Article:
Perhaps we need a Bill of Responsibilities

Monday July 17 2017

The other day, I went to the National Hospital Insurance Fund's Westlands office in a bid to correct an anomaly on an M-Pesa transaction regarding a parent’s membership.

I was blatantly informed that the "the person who deals with M-Pesa is not in, try again tomorrow". So I called the insurer's toll-free number and I was asked to visit the nearest branch, which I confirmed I had already done.

There's this trick where they claim you are being transferred to the right department before you get disconnected. After five disconnections, I wrote an email and was asked to visit Upper Hill.

In other words, NHIF seems to have a function that belongs to an individual and if that individual absents himself or herself from work, then customers bear the brunt of such issues.

Woe unto members should such a person die, because I guess M-Pesa issues will not be resolved until the new "owner" is recruited.

This was an NHIF experience, but I feel that it is not really an institutional problem since this laissez faire attitude permeates all walks of Kenyan life, including the private sector.



As Kenyans, we know we have rights but most do not think they owe their institutions or nation any responsibility.

In traditional societies, roles and responsibilities of members of a group were very clear and penalties for not honouring responsibilities were also very clear.

Whereas there was a conduit of collection and redistribution (chief, elders, headman, etc.) of both services and consequences for lack of adherence, individuals knew what their personal responsibilities were towards nationhood and did not need policing to carry them out.

Leaders played diverse roles, including environmental protection, custody of knowledge systems and running jurisprudence.

Homeless people were a foreign concept as these conduits ensured everyone was cared for and they controlled economic affairs to ensure some level of equity in society.


As Kenya strives for cohesion of its nation-state, which is made up of many nations, most of the important factors that define and refine citizenship are getting lost in the details.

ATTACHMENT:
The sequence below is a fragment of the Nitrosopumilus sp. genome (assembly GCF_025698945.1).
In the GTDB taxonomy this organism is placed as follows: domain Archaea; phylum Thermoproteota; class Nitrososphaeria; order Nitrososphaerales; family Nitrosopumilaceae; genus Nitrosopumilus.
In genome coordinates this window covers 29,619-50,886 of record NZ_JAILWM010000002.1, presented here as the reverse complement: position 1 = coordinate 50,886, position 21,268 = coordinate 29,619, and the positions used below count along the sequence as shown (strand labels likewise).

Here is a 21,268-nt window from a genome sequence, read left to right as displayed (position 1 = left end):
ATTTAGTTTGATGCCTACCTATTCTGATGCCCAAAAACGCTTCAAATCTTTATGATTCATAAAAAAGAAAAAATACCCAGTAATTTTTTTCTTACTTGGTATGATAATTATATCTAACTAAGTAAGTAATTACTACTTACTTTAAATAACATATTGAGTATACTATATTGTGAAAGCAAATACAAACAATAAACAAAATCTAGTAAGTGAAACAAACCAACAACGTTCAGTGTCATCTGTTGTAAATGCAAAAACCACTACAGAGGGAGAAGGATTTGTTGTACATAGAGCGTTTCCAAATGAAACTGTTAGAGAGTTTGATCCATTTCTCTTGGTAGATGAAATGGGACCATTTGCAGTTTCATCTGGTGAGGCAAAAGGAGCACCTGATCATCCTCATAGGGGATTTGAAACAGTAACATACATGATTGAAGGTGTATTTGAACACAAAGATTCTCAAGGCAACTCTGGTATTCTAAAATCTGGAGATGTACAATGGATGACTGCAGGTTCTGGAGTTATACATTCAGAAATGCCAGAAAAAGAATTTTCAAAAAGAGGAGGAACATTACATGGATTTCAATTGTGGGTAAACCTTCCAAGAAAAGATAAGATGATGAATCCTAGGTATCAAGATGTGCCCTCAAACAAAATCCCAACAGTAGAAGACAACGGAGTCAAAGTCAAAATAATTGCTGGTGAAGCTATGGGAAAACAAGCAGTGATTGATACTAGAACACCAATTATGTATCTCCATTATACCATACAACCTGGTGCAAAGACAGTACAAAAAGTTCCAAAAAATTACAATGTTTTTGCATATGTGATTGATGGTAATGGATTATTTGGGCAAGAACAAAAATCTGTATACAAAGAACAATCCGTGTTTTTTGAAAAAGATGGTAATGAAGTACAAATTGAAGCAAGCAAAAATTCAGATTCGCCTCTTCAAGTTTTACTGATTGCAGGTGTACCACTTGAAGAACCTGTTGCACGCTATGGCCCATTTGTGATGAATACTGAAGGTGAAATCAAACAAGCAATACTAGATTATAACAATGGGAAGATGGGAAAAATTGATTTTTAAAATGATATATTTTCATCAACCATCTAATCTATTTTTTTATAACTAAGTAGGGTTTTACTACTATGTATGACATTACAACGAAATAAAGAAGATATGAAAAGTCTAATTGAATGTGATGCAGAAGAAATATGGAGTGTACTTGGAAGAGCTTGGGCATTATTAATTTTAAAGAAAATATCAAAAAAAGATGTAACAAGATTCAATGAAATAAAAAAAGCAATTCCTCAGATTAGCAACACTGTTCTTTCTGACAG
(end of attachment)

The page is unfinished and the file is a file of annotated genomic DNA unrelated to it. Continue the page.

The Bill of Rights, a very important part of the Constitution, has no doubt gone to our heads. Whereas I think it is my right to get service at NHIF, if am sitting on the other side of the desk, I do not feel any responsibility to help a Kenyan seeking services from the institution that compensates me on agreed terms.

I would rather send them on a wild goose chase.

It might be that Kenya was closer to understanding our responsibilities as citizens when the national anthem was composed in 1963. It refers to "service being our earnest endeavour" and standing to defend our homeland, which we then viewed as a "heritage of splendour", not plunder.

It also talks of our common bond to build Kenya, which then will be the glorious fruit of our labour, making us very thankful, but very few Kenyans remember or even respect this, especially during this campaign period, when we clap and cheer most for our bobblehead politicians when they tell us what the government has done or not done for us.


No politician will ever remind us that our contribution to the common kitty ensures there is something to redistribute. No one will remind us that all those people who have the responsibility of implementing projects are not doing Kenyans a favour, but have a responsibility to use taxpayers’ money for the benefit of society.

How, otherwise, do they think this nation will become or remain a heritage of splendour? It must be for a purpose that in my time, school children sang the national anthem at the morning assembly, a constant reminder of what is required of you as a member of this nation-state called Kenya.

Kenyans need a regular reminder of their responsibilities, lest our sense of rights grows at anarchical proportions.

Nations such as the United States of America, to whose splendour many have run, have a department of homeland security, under which the rights and responsibilities of citizenship have been clearly defined. The list of responsibilities is longer than that of rights.

Further, the responsibilities have been categorised as mandatory, such as paying taxes and those not demanded in law such as voting. So, Kenyans in the diaspora, it is your right to vote, yes, but it is not a responsibility required in law.

Many responsibilities of citizenship sound mundane but they are the basis of respect and shared values on which freedom is domiciled, such as obeying laws, including traffic laws, not taking or giving a bribe, and enlistment in the armed forces in time of war.

Just like death and taxes are certain, as articulated by Benjamin Franklin, every right of a citizen is sure to be balanced by two responsibilities for a nation to prosper.

Twitter: @muthonithangwa